Michael Dell recalls 'thrilling ride' as PC maker turns 30

Dell's founder and CEO, who took the company private last year after his turnaround stalled, says he started out with "$1,000 and a team of one."

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Michael Dell Kimihiro Hoshino/AFP/Getty Images

Some 30 years after starting out "with $1,000 and a team of one," Michael Dell recalled Monday in separate notes to customers and employees the "thrilling ride that started in 1984."

"Thirty years ago I made a decision to leave school and pursue my dream. I didn't know the impact we'd have on the world," the Dell founder wrote in a letter sent out today to employees. "We innovated a better way to make, sell and support technology -- and the rest, as they say, is history."

It's been quite a history with its own share of ups and downs.

Dell was one of those luminaries -- most of whom passed from the scene long ago -- who grasped early on the potential for selling computers direct to customers. In the mid-1980s, most PCs were sold through distributors and retailers -- with prices getting marked up each step along the way. But that was the dawn of the modern personal computing age when most people were unfamiliar with technology and retailers could charge for the extra hand-holding which accompanied the sale of the machines.

But if Dell was one of the first mail-order computer makers, he didn't stay by his lonesome very long. Before long, other entrepreneurs, such as Ted Waitt at Gateway and Greg Herrick of Zeos, would help usher in the rapid growth of the direct selling model. Three years after founding his company, Dell changed its name from "PC's Limited" to Dell Computer Corporation. By 1992, Michael Dell earned new fame for becoming the youngest CEO of a Fortune 500 company.

The full text of his note to employees is below.

...

Happy birthday, Team Dell!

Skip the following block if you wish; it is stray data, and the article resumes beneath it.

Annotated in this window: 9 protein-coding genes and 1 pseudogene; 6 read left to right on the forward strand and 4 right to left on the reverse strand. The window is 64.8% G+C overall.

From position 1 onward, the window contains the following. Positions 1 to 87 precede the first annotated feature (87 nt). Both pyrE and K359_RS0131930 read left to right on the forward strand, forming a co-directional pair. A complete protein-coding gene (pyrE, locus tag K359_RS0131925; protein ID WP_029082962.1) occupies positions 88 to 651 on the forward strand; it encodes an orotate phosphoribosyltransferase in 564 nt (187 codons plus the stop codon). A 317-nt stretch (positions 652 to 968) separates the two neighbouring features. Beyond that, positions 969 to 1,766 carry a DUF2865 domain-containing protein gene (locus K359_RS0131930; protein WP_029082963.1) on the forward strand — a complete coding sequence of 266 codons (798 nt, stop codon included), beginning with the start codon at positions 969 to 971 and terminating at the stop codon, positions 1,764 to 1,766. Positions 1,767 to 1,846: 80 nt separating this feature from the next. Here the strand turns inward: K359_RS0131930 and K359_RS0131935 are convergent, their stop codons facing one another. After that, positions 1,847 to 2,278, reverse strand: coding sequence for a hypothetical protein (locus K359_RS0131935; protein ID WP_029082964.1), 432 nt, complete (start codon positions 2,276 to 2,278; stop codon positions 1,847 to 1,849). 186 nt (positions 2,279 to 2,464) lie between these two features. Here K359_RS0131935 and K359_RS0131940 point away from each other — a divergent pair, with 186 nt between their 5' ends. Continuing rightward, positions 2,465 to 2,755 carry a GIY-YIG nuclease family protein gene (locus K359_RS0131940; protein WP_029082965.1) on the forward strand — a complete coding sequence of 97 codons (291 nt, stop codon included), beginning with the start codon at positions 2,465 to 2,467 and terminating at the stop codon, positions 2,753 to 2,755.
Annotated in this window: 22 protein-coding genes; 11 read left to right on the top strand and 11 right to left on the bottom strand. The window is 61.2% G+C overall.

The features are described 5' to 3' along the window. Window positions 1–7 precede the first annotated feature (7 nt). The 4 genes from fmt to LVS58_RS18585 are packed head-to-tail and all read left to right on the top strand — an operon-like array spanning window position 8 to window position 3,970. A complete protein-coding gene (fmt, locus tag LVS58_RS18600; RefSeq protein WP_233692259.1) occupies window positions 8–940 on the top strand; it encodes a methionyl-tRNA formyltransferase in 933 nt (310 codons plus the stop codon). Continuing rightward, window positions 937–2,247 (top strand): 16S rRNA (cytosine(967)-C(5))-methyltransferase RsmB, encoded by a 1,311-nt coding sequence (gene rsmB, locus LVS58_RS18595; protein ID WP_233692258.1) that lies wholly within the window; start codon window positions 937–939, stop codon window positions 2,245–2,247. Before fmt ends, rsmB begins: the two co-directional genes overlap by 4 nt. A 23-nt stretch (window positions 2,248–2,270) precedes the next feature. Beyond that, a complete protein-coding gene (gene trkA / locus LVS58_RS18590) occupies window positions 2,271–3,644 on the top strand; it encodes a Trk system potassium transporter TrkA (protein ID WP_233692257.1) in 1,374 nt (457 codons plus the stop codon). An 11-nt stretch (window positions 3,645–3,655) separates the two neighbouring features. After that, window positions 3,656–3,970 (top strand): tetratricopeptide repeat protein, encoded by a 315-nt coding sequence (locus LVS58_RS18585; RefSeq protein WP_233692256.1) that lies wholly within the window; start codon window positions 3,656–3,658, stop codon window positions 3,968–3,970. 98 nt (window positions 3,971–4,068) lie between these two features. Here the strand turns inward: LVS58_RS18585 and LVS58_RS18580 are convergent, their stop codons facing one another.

Thirty years ago I made a decision to leave school and pursue my dream. I didn't know the impact we'd have on the world. We innovated a better way to make, sell and support technology--and the rest, as they say, is history.

Today, we're six months into our next chapter as a private company, but with the same extraordinary opportunity to find a better way. We're making technology easier to buy, own and operate so our customers around the world can achieve their dreams.

The early results show building momentum and Dell on the rise. Our PC share is up worldwide for the fifth consecutive quarter. We're leading the industry in enterprise flash deployments, and leading with our security and cloud integration solutions. Our Services business is rapidly acquiring new customers and huge deals in key verticals like healthcare and finance. With 7+ billion medical images, our Unified Clinical Cloud Archive is one of the largest in the world. We are quickly bringing to market new and differentiated enterprise solutions built for the future-ready data center. And we're doing it the right way as was evident earlier this year when we were named a World's Most Ethical Company by the Ethisphere Institute.

It's been a lot of fun to take a fresh look at the business and implement changes swiftly that make us more competitive and allow us to better serve our customers. It reminds me a lot of the old days, and it energizes me to work even harder and move even faster.

Whether you've been a Dell team member for days, years or decades, I want to thank you for your contributions to our first 30 years. We have a heritage we can all be very proud of. But let's not spend too much time in the past because the future is full of promise--for Dell, for our customers, and for each of us. We've got work to do. So here's to the next 30!

Please celebrate with your team members by joining or watching the global town hall tomorrow.

Michael

 

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